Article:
John Gill was 7 years old when he was killed but he's often said to be 8 because his birthday was right around the corner. He was young enough that he was probably still excited about the prospect. The Ripper stalked London in the fall of 1888, and it was a combination of timing and savagery that linked Gill's murder to the Ripper killings, at least in the court of popular opinion.

    According to PhD student Lauren Padgett (via Leeds Trinity University), Gill went missing on December 27 in Bradford, north of London. He was found in a stable near his home on December 29, and at a glance, he was neatly dressed in his clean clothes. Those clothes hid the grisly truth: his arms, legs, and ears had been sliced off, his internal organs had been removed and placed on top of him, and his shoes were left inside his chest.

    Police consulted with a chemist who had a proven track record, and his methods were impressive even today. He examined the body and the entire area at a microscopic level, and found some clues. The boy had eaten a currant-filled bun not long before he died — perhaps a bribe? The body was wrapped in a newspaper from Liverpool, but the name and address on it was a dead end. They eventually did arrest a local man in connection with the killing, but evidence was circumstantial and no one was ever prosecuted.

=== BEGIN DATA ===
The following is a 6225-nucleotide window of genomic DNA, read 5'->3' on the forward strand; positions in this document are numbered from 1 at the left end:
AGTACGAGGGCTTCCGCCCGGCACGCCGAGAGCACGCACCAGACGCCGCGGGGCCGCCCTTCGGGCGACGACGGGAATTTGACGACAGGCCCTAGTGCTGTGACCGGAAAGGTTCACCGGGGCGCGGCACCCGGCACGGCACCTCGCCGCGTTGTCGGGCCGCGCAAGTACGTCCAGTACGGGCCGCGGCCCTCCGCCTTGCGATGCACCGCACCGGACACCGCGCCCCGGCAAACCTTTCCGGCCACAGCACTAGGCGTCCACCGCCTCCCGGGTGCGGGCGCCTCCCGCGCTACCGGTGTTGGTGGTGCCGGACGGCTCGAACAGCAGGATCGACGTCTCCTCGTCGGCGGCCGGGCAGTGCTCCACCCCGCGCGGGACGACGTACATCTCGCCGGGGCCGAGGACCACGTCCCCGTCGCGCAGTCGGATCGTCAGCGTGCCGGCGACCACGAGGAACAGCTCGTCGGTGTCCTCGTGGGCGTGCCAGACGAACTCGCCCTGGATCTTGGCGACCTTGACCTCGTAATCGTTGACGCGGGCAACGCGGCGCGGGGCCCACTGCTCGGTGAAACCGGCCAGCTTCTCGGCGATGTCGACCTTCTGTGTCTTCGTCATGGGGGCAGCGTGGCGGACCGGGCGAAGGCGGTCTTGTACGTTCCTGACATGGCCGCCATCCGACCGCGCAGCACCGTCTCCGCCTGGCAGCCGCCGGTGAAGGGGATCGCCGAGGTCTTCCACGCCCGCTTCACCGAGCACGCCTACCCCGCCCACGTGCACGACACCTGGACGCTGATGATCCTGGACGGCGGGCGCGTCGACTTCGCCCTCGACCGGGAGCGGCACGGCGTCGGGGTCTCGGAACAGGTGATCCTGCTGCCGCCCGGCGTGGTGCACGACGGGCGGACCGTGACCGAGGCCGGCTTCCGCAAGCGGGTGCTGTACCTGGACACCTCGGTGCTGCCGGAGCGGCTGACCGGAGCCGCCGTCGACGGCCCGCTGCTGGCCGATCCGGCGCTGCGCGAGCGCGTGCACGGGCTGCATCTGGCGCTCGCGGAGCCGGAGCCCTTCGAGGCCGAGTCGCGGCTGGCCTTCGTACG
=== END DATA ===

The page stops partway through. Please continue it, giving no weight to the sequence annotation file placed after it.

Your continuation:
Read More: https://www.grunge.com/81940/unsolve..._campaign=clip
    Thanks, Darryl. I had a feeling APerno might have been mixing things up with the John Gill murder, although Gill's remains were found together, and not distributed in multiple locations.

    Seeing as Bradford is in the North of England, some 200 miles away from London, I doubt it is tied to the Thames Torsos. I found it kind of amusing how the police considered it was a bunch of drunk kids whipped up by the Ripper frenzy. I wonder what they were basing that on? I'm not entirely convinced that the milkman was innocent.